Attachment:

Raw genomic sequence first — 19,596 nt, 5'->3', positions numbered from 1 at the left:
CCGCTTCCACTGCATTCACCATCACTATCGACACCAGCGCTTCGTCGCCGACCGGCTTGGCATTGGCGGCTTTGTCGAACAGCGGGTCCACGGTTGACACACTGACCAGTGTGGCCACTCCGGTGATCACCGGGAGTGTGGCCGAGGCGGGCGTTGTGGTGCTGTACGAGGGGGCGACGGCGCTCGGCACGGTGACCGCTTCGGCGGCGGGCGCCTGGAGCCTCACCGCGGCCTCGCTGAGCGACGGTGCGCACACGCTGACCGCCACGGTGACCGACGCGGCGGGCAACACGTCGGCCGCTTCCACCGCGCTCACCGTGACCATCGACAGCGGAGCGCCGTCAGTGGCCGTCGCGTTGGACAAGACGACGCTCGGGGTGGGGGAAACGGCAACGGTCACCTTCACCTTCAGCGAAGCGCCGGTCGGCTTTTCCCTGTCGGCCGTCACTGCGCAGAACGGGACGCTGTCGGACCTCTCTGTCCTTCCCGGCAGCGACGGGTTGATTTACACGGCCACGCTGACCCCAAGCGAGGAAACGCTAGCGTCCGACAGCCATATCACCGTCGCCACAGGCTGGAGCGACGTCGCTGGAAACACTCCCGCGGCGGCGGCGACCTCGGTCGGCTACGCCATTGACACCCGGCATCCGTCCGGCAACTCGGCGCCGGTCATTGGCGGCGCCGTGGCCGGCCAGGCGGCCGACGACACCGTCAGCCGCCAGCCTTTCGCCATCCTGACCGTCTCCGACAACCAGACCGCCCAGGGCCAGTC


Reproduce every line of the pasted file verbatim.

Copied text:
Raw genomic sequence first — 19,596 nt, 5'->3', positions numbered from 1 at the left:
CCGCTTCCACTGCATTCACCATCACTATCGACACCAGCGCTTCGTCGCCGACCGGCTTGGCATTGGCGGCTTTGTCGAACAGCGGGTCCACGGTTGACACACTGACCAGTGTGGCCACTCCGGTGATCACCGGGAGTGTGGCCGAGGCGGGCGTTGTGGTGCTGTACGAGGGGGCGACGGCGCTCGGCACGGTGACCGCTTCGGCGGCGGGCGCCTGGAGCCTCACCGCGGCCTCGCTGAGCGACGGTGCGCACACGCTGACCGCCACGGTGACCGACGCGGCGGGCAACACGTCGGCCGCTTCCACCGCGCTCACCGTGACCATCGACAGCGGAGCGCCGTCAGTGGCCGTCGCGTTGGACAAGACGACGCTCGGGGTGGGGGAAACGGCAACGGTCACCTTCACCTTCAGCGAAGCGCCGGTCGGCTTTTCCCTGTCGGCCGTCACTGCGCAGAACGGGACGCTGTCGGACCTCTCTGTCCTTCCCGGCAGCGACGGGTTGATTTACACGGCCACGCTGACCCCAAGCGAGGAAACGCTAGCGTCCGACAGCCATATCACCGTCGCCACAGGCTGGAGCGACGTCGCTGGAAACACTCCCGCGGCGGCGGCGACCTCGGTCGGCTACGCCATTGACACCCGGCATCCGTCCGGCAACTCGGCGCCGGTCATTGGCGGCGCCGTGGCCGGCCAGGCGGCCGACGACACCGTCAGCCGCCAGCCTTTCGCCATCCTGACCGTCTCCGACAACCAGACCGCCCAGGGCCAGTC